Every night after bath, my 3-year-old and 5-year-old are allowed to pick one show before bed. We have subscriptions to Netflix, Amazon Prime Video, Hulu, CuriosityStream, and the PBS Kids app, so this can take a while.
Sometimes, as my 3-year-old ponders whether or not he’s in more of a Dino King or Dinotrux mood or the 5-year-old mimes swiping to indicate which exact Paw Patrol episode she wants out of the bajillions available online, my head starts to melt. They’re all the same, kid. Every Paw Patrol is exactly the same!
It’s hard to sustain the upset, though, when the experience is universal. Twenty minutes after they’re in bed, their dad and I will do the exact same thing, only with the addition of silently Googling multiple reviews on our phones. We have two precious hours before we collapse from exhaustion. Why am I wasting this time reading Netflix roundups? Why is this so hard?
In this endless loop of quarantine time, this repeating scenario is why I have become mildly addicted to Pluto TV. It’s a free streaming service that you can watch either in your web browser or through an app on any streaming device. Programming is presented live, just like broadcast TV. You scroll through different categories—news, sports, music—and whatever’s on, is on.
It’s advertiser-supported, so the quality of content is surprisingly high. At least, I think so, given that I mostly have Pluto on in the background. The sports section has constant soothing replays of Major League Soccer games, or professional anglers wildly excited about tigerfish, or surfers in endless green barrels on the Action Sports channel.
My other recommended channels are British TV for the anglophiles, MTV, and the cult movies channel, which seems to exclusively play movies that were popular during my formative years (this morning, it’s Memento and Donnie Darko). There’s also a 24/7 kitten and dog channel in the Home section!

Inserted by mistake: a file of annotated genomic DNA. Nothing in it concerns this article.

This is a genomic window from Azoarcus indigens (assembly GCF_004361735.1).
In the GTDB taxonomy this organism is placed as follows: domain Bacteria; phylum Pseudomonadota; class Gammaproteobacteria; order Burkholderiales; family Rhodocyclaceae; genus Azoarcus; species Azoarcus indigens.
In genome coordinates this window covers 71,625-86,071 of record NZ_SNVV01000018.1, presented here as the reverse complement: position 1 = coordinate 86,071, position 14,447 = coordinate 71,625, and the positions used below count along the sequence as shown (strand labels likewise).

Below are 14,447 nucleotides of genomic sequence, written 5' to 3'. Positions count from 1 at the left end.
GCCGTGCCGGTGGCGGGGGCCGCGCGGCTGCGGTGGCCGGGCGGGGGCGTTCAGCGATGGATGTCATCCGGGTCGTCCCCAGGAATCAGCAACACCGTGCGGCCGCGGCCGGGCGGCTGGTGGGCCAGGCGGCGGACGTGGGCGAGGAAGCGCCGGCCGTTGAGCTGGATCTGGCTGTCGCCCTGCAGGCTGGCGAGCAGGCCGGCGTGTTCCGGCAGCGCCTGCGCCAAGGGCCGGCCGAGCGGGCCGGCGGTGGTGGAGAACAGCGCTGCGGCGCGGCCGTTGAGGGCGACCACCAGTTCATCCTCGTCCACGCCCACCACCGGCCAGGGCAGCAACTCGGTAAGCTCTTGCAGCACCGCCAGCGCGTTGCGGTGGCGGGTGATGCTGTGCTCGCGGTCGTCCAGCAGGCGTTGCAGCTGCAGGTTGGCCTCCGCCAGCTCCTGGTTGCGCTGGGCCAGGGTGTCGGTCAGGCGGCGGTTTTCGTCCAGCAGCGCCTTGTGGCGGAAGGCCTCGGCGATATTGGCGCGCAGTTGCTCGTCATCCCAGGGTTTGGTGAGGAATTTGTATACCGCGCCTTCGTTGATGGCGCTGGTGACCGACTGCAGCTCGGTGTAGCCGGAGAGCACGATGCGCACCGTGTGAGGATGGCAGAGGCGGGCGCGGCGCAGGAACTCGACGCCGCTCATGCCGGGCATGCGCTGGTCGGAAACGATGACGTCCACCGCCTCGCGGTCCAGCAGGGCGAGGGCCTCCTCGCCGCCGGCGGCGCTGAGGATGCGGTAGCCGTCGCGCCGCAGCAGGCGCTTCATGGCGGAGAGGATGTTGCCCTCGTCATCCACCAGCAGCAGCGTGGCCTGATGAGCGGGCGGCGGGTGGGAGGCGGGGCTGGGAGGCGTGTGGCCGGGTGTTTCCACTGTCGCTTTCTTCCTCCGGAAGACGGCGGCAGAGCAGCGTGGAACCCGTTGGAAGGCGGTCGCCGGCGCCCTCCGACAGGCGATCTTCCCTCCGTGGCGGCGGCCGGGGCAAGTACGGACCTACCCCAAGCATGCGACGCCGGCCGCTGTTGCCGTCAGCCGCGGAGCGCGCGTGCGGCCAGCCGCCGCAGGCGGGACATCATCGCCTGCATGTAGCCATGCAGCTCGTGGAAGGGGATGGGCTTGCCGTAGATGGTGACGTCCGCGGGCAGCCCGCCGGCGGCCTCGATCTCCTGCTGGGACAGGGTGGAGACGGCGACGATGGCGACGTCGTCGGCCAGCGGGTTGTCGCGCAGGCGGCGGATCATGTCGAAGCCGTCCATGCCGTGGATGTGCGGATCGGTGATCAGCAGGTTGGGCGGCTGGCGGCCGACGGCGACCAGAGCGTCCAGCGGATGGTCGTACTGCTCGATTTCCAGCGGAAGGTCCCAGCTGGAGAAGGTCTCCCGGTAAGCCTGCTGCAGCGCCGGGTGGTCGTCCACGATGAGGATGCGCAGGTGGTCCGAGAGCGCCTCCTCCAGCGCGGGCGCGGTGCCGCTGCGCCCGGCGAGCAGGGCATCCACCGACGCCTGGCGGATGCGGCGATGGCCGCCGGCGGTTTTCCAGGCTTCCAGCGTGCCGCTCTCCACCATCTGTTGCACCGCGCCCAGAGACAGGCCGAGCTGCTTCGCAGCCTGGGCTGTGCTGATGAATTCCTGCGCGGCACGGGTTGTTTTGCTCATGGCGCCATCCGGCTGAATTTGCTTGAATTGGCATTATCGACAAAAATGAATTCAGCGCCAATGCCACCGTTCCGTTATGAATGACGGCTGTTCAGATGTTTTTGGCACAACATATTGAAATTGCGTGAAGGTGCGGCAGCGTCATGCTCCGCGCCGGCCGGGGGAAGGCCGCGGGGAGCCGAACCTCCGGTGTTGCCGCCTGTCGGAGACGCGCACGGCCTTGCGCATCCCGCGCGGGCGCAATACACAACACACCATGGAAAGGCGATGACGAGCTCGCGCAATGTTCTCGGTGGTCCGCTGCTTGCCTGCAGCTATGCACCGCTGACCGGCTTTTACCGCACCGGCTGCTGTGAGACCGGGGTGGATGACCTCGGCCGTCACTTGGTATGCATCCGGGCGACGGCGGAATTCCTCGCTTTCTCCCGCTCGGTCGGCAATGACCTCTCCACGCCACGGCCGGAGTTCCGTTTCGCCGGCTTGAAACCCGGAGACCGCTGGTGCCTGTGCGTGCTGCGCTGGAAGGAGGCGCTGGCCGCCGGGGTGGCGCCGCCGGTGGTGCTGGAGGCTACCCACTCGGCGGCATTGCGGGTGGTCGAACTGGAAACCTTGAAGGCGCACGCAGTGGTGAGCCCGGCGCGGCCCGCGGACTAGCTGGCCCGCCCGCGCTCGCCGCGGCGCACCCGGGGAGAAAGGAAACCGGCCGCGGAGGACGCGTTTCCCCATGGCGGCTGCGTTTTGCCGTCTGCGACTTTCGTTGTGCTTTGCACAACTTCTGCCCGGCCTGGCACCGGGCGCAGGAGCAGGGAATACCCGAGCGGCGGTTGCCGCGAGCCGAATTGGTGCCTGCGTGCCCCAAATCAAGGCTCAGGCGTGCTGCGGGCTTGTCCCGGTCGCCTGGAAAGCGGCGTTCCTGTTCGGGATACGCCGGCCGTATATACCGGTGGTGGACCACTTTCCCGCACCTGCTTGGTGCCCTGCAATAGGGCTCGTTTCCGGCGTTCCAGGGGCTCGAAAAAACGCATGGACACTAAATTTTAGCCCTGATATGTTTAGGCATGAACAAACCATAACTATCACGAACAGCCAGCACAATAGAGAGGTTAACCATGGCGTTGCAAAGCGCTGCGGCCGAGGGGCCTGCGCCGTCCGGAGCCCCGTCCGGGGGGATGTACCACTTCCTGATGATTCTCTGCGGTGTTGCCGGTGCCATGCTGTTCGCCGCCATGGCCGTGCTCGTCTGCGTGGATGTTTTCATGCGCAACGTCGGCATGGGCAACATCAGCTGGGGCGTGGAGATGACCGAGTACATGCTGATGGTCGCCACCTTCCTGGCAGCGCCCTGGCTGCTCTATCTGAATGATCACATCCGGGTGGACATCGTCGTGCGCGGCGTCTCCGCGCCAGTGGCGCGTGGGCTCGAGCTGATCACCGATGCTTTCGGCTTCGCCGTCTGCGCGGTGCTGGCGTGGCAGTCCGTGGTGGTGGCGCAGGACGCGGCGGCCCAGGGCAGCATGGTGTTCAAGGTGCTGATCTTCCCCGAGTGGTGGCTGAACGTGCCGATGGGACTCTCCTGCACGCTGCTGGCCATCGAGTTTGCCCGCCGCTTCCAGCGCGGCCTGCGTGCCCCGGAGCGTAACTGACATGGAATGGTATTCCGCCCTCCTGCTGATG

Watching random things seems like a hard sell. There’s a lot of really great TV and movies on demand, a lot of fascinating podcasts (including our own). Every day is an endless, circular discussion. Everything has to be intentional.
But considering your options takes time and energy. My day is filled with dozens of draining, tiny time sucks. It’s the 10 minutes that I stand at the door, my dog waiting not-so-patiently at my side, scrolling through podcasts to find just the right one to listen to on our walk.
It’s the 15 wasted minutes out of the 40 minutes I have earmarked for a run, all because I wanted to add a few more songs to my playlist. “Weren’t you going to go on a run a while ago?” my husband asks, as I finally head out the door. “Dinner’s almost ready.”
Pluto TV erases those minutes lost to decision-making. There are only a few channels in every section, so picking a groove is easier and faster. It turns out that I don’t always miss having The Perfect Thing on all the time. In fact, watching The Perfect Thing used to be an event, like watching The X-Files every Friday night with my mom. Those times were special.
Most of the time, broadcast TV was just what happened to be on. I miss that—broadcast’s oddly specific rhythms. I like popping into the middle of a show and shouting, “Whoa! What are they doing to those wildebeests!” I miss the hilarious associations, like choosing to make out to Clear and Present Danger with my high school boyfriend in the basement because it had the loudest background noise.